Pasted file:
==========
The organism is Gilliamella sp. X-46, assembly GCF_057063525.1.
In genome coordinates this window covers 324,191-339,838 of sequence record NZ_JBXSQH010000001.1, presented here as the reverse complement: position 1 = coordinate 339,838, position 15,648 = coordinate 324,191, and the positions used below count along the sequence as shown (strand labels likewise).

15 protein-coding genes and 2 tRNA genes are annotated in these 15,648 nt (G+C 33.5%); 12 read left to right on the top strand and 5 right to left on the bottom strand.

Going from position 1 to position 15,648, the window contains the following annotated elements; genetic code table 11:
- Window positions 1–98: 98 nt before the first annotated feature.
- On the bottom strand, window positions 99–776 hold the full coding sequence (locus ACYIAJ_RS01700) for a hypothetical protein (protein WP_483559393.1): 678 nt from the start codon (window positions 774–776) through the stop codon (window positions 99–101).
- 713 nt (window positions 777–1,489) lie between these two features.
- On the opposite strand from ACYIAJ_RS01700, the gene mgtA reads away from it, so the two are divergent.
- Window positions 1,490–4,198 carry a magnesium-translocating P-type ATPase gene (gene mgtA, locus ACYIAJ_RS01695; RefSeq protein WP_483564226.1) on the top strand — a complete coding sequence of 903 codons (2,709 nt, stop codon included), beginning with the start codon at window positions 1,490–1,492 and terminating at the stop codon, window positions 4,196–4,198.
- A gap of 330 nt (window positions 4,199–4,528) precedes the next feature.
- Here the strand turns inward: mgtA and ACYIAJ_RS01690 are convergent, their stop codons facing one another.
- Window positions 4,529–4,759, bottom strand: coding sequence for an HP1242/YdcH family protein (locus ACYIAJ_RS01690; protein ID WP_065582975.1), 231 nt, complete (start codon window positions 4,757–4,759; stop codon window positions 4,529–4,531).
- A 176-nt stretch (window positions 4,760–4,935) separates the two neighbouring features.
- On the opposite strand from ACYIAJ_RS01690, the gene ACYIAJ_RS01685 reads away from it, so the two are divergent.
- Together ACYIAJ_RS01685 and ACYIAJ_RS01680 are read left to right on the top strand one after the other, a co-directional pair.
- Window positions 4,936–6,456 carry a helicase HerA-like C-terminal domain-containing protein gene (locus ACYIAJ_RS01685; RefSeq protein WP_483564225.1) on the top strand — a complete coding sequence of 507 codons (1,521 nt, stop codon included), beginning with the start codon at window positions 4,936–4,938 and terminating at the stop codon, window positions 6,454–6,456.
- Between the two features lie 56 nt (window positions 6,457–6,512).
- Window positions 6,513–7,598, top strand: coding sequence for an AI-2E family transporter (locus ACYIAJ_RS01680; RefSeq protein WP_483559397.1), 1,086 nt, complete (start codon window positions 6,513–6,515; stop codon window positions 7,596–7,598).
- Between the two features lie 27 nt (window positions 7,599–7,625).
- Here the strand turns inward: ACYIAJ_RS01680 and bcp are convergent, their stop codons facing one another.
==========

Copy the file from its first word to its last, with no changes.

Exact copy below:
The organism is Gilliamella sp. X-46, assembly GCF_057063525.1.
In genome coordinates this window covers 324,191-339,838 of sequence record NZ_JBXSQH010000001.1, presented here as the reverse complement: position 1 = coordinate 339,838, position 15,648 = coordinate 324,191, and the positions used below count along the sequence as shown (strand labels likewise).

15 protein-coding genes and 2 tRNA genes are annotated in these 15,648 nt (G+C 33.5%); 12 read left to right on the top strand and 5 right to left on the bottom strand.

Going from position 1 to position 15,648, the window contains the following annotated elements; genetic code table 11:
- Window positions 1–98: 98 nt before the first annotated feature.
- On the bottom strand, window positions 99–776 hold the full coding sequence (locus ACYIAJ_RS01700) for a hypothetical protein (protein WP_483559393.1): 678 nt from the start codon (window positions 774–776) through the stop codon (window positions 99–101).
- 713 nt (window positions 777–1,489) lie between these two features.
- On the opposite strand from ACYIAJ_RS01700, the gene mgtA reads away from it, so the two are divergent.
- Window positions 1,490–4,198 carry a magnesium-translocating P-type ATPase gene (gene mgtA, locus ACYIAJ_RS01695; RefSeq protein WP_483564226.1) on the top strand — a complete coding sequence of 903 codons (2,709 nt, stop codon included), beginning with the start codon at window positions 1,490–1,492 and terminating at the stop codon, window positions 4,196–4,198.
- A gap of 330 nt (window positions 4,199–4,528) precedes the next feature.
- Here the strand turns inward: mgtA and ACYIAJ_RS01690 are convergent, their stop codons facing one another.
- Window positions 4,529–4,759, bottom strand: coding sequence for an HP1242/YdcH family protein (locus ACYIAJ_RS01690; protein ID WP_065582975.1), 231 nt, complete (start codon window positions 4,757–4,759; stop codon window positions 4,529–4,531).
- A 176-nt stretch (window positions 4,760–4,935) separates the two neighbouring features.
- On the opposite strand from ACYIAJ_RS01690, the gene ACYIAJ_RS01685 reads away from it, so the two are divergent.
- Together ACYIAJ_RS01685 and ACYIAJ_RS01680 are read left to right on the top strand one after the other, a co-directional pair.
- Window positions 4,936–6,456 carry a helicase HerA-like C-terminal domain-containing protein gene (locus ACYIAJ_RS01685; RefSeq protein WP_483564225.1) on the top strand — a complete coding sequence of 507 codons (1,521 nt, stop codon included), beginning with the start codon at window positions 4,936–4,938 and terminating at the stop codon, window positions 6,454–6,456.
- Between the two features lie 56 nt (window positions 6,457–6,512).
- Window positions 6,513–7,598, top strand: coding sequence for an AI-2E family transporter (locus ACYIAJ_RS01680; RefSeq protein WP_483559397.1), 1,086 nt, complete (start codon window positions 6,513–6,515; stop codon window positions 7,596–7,598).
- Between the two features lie 27 nt (window positions 7,599–7,625).
- Here the strand turns inward: ACYIAJ_RS01680 and bcp are convergent, their stop codons facing one another.